Raised voices from the front of the store seeped into his consciousness. Stepping through the curtains onto the sales floor, Henri at once spotted the source of the commotion. A . . . Qu’est-ce que c’est? How do you say? . . . cow-boy, dusty and dirty from a long journey argued with a salesclerk who was trying to direct him to the mercantile across the street where counters stacked with Levis and other work clothes would fit his needs more than the haberdashery could. Tsk. Aside from the obvious customer service issues, one glance told the tailor this man’s physique was not suited for ready-to-wear. Further, however unclean they might be, the tailor could spot well-made garments of superior material and rushed to intercede.
“Excusez-moi, Monsieur! May I be of assistance?”
Joe Cartwright beamed. “You’re French!”
“Oui, Monsieur! Parlez-vous français?”
“Non. My mother was from New Orleans. Hearing the language reminds me of her.”
“I am from Paris. Henri Dubois at your service. I am a tailor and can make anything you desire.”
“My trip to San Francisco was unexpected and I didn’t pack clothes appropriate for the city. Do you have anything in my size?”
“The occasion? Day or evening?”
“Day into evening?” Is that even possible? Life was a lot simpler on the ranch where he wore the same thing every day. “And I need it today. This afternoon to be exact.”
“Mmm.” Henri held his index finger to his lips and walked around Joe, looking him up and down. A shirt with the proper neck measurement would be too tight across the muscular chest and arms; pants fitting the slim waist would be too short in length and not ample enough in the crotch to accommodate the gentleman’s assets. This man definitely needed a bespoke, but there was not enough time, even for a tailor of his skills. Still a client is a client.
“Monsieur, may I suggest a four-button coulter shirt and a Callahan frock coat to hide any flaws until your pants can be properly fitted.”
Discomfited, Joe drew out a long, “O—kay,” and made his way to a fitting room to undress.
With a clap of his hands, Henri directed the clerk here and there to assemble the necessary garments including underwear and accessories and then he entered the dressing room with tape measure, pad and pencil in hand.
Joe poked the prong of the buckle into the last hole of the new belt, pushed the end through the loop, and then accepted the string tie held out to him. After tying the bow, he placed his arms into the waiting coat. The sleeves on the shirt were a bit long, but the cotton material was soft and the color was complementary to the chestnut brown frock coat. It was a little dandyish to his way of thinking but appeared to be similar to what men were wearing in San Francisco.
Stepping back, he checked the crease of his trousers and twisted his torso to view his profile in the shop’s cheval mirror. Next, he pulled his elbows, first one then the other, across his chest to gauge the coat’s fit. Last, he rolled his shoulders before letting his arms hang loose at his side. Not satisfied, he tugged the cuffs of his shirtsleeves down slightly and then stood still. His hazel green eyes surveyed the reflected image and a small frown appeared. I need a haircut and a different hat.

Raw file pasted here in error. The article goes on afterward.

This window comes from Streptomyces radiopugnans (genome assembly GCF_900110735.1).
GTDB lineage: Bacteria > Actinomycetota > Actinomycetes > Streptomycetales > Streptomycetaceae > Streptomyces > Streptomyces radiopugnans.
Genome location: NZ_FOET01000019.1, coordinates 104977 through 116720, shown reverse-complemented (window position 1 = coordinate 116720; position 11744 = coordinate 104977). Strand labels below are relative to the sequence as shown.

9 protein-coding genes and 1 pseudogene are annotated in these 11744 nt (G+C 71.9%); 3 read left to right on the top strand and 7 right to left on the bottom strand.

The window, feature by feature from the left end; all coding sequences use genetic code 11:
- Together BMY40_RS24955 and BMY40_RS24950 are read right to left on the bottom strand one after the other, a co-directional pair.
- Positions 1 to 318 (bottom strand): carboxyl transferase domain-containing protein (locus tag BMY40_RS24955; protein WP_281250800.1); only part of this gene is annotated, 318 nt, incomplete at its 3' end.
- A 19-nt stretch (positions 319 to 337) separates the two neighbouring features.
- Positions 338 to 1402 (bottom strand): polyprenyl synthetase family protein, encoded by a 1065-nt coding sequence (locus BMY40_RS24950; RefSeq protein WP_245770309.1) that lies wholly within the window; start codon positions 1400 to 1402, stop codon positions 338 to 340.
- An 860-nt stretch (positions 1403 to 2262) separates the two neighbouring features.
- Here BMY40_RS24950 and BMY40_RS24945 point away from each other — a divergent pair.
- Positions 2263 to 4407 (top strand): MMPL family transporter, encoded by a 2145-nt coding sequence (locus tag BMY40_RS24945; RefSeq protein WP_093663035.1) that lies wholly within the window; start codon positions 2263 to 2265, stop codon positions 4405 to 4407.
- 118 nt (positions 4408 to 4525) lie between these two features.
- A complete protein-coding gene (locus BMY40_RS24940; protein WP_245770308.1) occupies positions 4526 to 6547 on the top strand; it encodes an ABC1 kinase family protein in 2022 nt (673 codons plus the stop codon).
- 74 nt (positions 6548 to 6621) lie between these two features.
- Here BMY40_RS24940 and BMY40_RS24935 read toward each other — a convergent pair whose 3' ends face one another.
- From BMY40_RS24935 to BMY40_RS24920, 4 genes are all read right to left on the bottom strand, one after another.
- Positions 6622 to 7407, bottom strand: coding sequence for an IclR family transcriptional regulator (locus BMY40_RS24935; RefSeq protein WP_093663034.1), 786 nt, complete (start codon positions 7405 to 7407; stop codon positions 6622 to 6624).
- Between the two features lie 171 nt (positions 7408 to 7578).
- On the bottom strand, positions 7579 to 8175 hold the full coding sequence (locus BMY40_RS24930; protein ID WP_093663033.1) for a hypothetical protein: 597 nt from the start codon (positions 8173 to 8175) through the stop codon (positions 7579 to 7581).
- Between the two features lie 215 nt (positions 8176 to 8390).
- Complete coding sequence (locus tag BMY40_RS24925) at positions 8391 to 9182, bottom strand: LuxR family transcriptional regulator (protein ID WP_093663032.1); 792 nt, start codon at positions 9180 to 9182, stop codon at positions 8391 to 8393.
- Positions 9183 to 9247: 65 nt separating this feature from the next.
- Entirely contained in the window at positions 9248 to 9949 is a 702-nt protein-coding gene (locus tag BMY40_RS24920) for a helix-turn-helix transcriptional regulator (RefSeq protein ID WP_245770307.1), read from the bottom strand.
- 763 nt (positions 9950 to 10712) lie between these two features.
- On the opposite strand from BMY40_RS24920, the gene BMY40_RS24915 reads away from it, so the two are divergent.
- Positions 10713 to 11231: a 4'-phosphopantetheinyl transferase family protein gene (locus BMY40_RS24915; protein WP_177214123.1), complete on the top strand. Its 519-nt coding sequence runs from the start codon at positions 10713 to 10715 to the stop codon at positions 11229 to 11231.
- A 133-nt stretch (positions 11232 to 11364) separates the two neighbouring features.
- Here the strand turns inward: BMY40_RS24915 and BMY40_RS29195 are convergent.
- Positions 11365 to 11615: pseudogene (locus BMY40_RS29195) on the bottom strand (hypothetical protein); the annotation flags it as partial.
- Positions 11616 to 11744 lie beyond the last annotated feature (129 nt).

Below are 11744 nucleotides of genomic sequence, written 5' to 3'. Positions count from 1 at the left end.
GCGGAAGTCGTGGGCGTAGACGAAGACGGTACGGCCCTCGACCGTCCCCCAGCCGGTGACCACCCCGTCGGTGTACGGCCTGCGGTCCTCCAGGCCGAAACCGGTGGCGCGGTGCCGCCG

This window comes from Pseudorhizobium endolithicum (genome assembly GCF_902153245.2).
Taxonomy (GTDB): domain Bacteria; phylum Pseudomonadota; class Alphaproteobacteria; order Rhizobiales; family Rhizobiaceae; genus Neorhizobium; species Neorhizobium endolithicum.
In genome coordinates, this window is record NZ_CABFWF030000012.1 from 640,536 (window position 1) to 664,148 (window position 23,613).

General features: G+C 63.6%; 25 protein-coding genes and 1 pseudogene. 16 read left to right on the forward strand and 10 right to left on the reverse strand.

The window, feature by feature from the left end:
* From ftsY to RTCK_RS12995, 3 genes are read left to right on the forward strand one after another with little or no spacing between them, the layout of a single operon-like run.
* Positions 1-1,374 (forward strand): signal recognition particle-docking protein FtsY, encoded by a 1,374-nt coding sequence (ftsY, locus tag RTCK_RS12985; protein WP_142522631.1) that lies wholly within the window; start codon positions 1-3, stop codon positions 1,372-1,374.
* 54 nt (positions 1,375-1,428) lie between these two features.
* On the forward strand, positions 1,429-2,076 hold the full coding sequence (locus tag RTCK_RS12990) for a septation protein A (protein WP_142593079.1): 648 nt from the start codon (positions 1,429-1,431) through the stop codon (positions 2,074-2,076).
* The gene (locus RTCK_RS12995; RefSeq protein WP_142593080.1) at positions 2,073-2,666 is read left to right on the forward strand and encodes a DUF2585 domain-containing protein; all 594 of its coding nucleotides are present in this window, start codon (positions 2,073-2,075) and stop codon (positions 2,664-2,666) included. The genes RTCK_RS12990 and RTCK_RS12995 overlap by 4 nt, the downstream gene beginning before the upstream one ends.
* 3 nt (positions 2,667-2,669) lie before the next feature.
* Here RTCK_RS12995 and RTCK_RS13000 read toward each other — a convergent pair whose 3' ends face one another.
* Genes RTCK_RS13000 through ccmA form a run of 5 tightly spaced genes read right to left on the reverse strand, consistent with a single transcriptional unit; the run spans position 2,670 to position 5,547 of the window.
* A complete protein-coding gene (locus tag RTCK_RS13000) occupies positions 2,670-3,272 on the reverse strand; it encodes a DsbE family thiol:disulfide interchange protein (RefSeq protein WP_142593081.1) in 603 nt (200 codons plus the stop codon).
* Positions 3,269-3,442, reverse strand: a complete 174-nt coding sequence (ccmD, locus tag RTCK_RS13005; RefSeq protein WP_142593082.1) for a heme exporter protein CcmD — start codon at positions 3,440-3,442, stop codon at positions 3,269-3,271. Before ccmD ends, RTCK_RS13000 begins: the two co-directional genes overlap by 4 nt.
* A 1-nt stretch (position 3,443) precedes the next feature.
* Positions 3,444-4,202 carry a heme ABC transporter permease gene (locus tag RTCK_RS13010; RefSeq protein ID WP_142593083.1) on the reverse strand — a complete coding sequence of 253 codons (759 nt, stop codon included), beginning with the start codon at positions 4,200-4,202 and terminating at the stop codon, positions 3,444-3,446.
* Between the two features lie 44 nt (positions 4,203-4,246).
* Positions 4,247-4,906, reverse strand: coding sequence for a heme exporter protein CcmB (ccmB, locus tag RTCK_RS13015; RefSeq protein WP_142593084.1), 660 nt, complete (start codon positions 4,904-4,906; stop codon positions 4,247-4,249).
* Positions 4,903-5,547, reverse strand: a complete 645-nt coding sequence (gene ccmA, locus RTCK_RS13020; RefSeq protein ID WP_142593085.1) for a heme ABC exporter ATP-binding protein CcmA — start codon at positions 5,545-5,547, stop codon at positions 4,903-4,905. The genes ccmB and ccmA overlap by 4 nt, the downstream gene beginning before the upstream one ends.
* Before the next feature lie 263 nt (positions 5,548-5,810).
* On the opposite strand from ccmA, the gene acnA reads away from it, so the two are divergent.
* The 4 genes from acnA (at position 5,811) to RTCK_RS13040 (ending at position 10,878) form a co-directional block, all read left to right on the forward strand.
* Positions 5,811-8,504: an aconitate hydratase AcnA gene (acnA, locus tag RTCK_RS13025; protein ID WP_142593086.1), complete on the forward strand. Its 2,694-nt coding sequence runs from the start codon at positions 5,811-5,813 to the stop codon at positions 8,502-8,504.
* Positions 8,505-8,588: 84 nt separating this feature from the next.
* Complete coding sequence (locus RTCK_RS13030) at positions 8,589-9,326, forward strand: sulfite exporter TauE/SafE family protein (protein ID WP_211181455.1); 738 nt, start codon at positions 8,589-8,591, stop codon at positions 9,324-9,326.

Misunderstanding the frown, Henri offered assurances he could make adjustments to the garments.
Joe looked at his reflection and thought again it wasn’t him. But isn’t that the point? “These will do for now. I’ll wear them.”
“But sir,” the tailor begged to argue and was silenced by a piercing look. “Of course, sir. Shall I put this on account?”
“No. I’ll pay cash,” Joe said, retrieving his wallet from his green jacket hanging on the dressing screen. “Please have my other clothes delivered to the Grand Hotel with a note asking them to be laundered.” Joe wrote ‘John Carter’ and a room number on the back of the sales slip and left it on the counter with payment and a generous tip.
“Certainly, sir,” Henri called out, but the shop’s door had closed.
Aaron Perdue, M.D., Ph.D., MDCM, stepped onto the cable car at Clay Street marveling anew at the system of wire ropes, grips and levers that enabled the cars to traverse the steep incline up Nob Hill. The cable car system was a masterpiece of speed and efficiency compared to the horse-drawn cars of old. Even though the cable terminus was several blocks away from his home, the brisk walk enabled him to clear his head and focus before arriving at his office. He inhaled deeply allowing the ocean air’s restorative powers to revive him after his long night and morning at the hospital.
When Dr. Perdue reached his destination, he paused in front of the Victorian structure to examine the freshly painted exterior. Upon entering, his assistant Jarold took his coat and announced a prospective patient in the parlor. The doctor raised an eyebrow in response and looked down on the man, a habit that had as much to do with his considerable height as it did with his superior manner.
Unnerved by the arched brow, the assistant gulped and explained. “I’m sorry, Doctor. The gentleman said James Flood referred him. Since your calendar was clear, I took the liberty—”
The doctor extended his hand palm up and waited for the intake file to be placed thereon. “Don’t fret, Jarold, it is not becoming. I will speak with Mr. Flood about his proclivity for referring hopeless cases. Give me five minutes and then you may show the gentleman into my office.”
“Oh, and Jarold, tell the painter the pair of corbels at the southwest corner are not of the same hue as the others. I expect the defect to be remedied today.”